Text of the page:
Carol Gardner, P.T.
Physical Therapy, Prenatal Care
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Don’t be bad to the bone: How to preserve bone mass
When working with patients who have problems with their bones, I often think of the phrase, "out of sight, out of mind." When it comes to taking care of our bodies, so often we forget about taking care of the things we can't see, such as our bones. Did you know that our bones start to gradually lose their mass by age 30? This is one of the first signs of osteoporosis.
What is osteoporosis and can it affect me?
Osteoporosis is a silent condition that is characterized by decreased bone mineral density and structural bone changes that may cause the bones to weaken and become brittle. Because of these changes, people with osteoporosis or osteopenia — a condition of slightly decreased bone mineral density seen as a precursor to osteoporosis — are at increased risk of fracture. The lower your bone density, the more susceptible you are at risk for a fracture.
The most common areas of fracture that affect people living with osteoporosis are the spine, hip and wrist. These fractures can have serious consequences that cause back pain or disfigured posture, and impair the ability to walk and live independently.
Osteoporosis does not discriminate against gender or race; however, women are more commonly affected, especially those of Asian or European descent. Women entering menopause or who are in their postmenopausal years are also vulnerable to this disease, as decreased estrogen levels affect bone density.
These and other conditions increase the risk for developing osteoporosis:
- Certain medical conditions that affect the kidneys, lungs, heart, stomach, intestines, liver or thyroid
- Certain medications, such as prolonged steroid use to treat asthma or arthritis, anticonvulsants, aluminum-containing antacids and cancer treatments
- Eating disorders
- Excessive soft drink intake
- Low body mass index
- Low calcium and vitamin D consumption
- Long periods of bed rest during serious illness
- Low testosterone levels in males
- Sedentary lifestyle
- Small stature, small bone structure
- Thin or transparent skin
- Tobacco use
What can I do to maintain my bone mass?
Being aware of the risk factors associated with osteoporosis and talking with your health care provider are powerful first steps in preventing osteopenia, osteoporosis and fractures.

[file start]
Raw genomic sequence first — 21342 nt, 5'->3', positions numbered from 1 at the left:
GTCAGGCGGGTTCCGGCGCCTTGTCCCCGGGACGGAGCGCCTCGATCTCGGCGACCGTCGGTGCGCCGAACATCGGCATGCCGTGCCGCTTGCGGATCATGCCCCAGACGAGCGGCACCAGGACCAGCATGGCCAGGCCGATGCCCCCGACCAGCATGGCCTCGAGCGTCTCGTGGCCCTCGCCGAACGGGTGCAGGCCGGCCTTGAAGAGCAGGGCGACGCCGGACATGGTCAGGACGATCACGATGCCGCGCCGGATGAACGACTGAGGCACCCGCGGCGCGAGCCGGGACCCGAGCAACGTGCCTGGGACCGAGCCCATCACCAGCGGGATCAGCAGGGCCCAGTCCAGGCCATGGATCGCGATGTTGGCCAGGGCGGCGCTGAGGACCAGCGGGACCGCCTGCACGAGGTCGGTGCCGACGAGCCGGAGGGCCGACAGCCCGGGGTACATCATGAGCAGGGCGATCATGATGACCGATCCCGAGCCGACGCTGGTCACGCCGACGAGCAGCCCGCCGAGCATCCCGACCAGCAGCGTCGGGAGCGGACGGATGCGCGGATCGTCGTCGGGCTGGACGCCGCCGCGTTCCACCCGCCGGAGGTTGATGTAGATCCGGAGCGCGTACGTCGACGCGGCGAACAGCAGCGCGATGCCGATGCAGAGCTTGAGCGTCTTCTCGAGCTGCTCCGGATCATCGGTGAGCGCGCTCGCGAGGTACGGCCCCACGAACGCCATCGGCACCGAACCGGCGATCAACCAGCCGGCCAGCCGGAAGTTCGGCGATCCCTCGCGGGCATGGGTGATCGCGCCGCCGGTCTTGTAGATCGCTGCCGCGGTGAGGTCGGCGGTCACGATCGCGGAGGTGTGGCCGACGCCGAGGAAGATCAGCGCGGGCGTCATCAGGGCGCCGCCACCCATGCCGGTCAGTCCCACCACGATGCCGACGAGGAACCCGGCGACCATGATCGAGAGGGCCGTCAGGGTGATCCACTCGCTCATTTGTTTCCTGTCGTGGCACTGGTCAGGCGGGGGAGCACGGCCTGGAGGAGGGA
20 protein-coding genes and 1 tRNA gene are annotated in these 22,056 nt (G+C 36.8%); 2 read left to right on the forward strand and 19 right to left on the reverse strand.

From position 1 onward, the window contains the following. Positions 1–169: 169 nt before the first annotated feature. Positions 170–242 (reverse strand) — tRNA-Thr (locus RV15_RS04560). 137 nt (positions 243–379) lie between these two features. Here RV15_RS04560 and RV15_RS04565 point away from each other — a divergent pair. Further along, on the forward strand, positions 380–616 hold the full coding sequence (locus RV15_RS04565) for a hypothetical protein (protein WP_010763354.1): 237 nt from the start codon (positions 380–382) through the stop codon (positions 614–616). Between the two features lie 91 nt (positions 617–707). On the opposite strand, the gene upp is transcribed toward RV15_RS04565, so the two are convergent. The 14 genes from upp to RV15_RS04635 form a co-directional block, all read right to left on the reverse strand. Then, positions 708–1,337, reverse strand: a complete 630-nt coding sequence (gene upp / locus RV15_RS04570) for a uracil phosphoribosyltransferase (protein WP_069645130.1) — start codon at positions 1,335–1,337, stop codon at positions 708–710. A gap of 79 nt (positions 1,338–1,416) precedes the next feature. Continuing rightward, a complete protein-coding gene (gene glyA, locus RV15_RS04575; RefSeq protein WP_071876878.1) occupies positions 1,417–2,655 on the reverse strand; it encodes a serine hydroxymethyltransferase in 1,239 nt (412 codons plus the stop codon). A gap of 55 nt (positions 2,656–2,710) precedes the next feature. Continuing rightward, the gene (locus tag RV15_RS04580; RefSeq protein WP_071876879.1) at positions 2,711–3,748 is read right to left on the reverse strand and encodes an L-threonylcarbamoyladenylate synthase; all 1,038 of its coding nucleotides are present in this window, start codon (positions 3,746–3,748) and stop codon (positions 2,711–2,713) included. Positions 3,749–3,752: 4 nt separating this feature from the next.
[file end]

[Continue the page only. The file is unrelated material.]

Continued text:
It's also important to maintain a healthy lifestyle to keep your bones healthy throughout your life, including these important factors:
Protein is one of the building blocks of bone. Talk to your health care provider about the right amount of protein for you with your medical history.
Calcium helps build and maintain strong bones. The daily intake for men and women 18 to 50 should be 1,000 milligrams. This daily amount should increase to 1,200 milligrams when women turn 50 and men turn 70. Good sources of calcium include dairy products; dark-green, leafy vegetables; canned salmon or sardines with bones; soy products; calcium-fortified cereals; and orange juice.
- Vitamin D
This essential vitamin improves your body's ability to absorb calcium and improves bone health in other ways. You can get some vitamin D from sunlight. Most adults need to get 600 to 800 international units (IU) a day, through food or supplements. Up to 4,000 IU of vitamin D a day is safe for most people.
Exercise can help you build strong bones and slow bone loss. Activities that put weight through your spine are most beneficial and may include walking, running, dancing, skiing, jumping rope, tennis or other racquet sports. Adding resistance exercise, such as weightlifting, resistance bands, yoga or push-ups, just twice a week to your routine also can stress your bones in a good way to help keep their density. Exercise also helps improve your balance, which may prevent falls.
How can physical therapy help treat osteoporosis and prevent injury?
Physical therapists are a great resource for education on proper body mechanics necessary for everyday activities to minimize the risk for future fractures. Physical therapists are able to help people with osteoporosis avoid the devastating effects of a fracture and enjoy their maximum level of function and independence throughout their lives.
If you have already sustained a fracture, physical therapy can play a key role in the rehabilitation of your mobility, strength and function, and assist with managing your pain.
Talk to your health care provider if you have questions about your bone health and ask if physical therapy is recommended.
Carol Gardner is a physical therapist in Red Wing, Minnesota.